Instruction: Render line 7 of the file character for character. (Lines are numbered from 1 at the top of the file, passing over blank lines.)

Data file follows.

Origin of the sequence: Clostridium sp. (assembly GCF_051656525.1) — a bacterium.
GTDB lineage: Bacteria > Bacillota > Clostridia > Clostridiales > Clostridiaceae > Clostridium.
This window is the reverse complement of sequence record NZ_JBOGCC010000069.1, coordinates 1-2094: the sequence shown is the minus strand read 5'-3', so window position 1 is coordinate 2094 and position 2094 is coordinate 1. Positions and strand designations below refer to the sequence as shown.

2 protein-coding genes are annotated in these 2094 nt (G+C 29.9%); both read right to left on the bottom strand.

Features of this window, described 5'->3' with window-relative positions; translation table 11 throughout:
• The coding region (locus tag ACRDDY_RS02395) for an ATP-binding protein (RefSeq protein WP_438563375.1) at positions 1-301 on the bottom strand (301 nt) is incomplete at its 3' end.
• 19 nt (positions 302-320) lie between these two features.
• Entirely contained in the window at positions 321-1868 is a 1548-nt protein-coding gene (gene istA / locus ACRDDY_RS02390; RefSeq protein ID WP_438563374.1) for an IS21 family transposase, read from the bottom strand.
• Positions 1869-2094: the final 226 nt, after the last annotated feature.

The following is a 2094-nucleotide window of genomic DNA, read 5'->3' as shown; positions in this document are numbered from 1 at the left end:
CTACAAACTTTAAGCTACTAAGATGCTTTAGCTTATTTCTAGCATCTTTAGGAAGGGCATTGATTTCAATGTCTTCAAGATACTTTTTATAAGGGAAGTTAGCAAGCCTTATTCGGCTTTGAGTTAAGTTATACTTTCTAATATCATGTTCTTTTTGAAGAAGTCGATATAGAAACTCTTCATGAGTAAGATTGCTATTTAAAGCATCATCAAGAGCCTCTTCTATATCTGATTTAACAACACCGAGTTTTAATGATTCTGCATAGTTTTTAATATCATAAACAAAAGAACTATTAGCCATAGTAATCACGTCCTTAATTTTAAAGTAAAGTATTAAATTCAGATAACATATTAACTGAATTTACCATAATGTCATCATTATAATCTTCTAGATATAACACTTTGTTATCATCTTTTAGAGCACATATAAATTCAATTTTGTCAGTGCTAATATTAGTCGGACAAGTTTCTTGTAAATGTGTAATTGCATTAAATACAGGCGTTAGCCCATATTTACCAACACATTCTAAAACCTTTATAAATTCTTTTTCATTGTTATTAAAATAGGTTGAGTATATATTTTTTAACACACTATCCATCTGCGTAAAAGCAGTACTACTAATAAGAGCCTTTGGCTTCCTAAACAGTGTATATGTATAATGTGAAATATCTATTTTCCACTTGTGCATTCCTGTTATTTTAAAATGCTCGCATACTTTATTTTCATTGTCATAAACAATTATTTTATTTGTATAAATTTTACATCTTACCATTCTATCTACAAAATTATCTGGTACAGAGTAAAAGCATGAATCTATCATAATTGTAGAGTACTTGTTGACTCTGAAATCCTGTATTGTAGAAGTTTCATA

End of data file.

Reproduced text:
• 19 nt (positions 302-320) lie between these two features.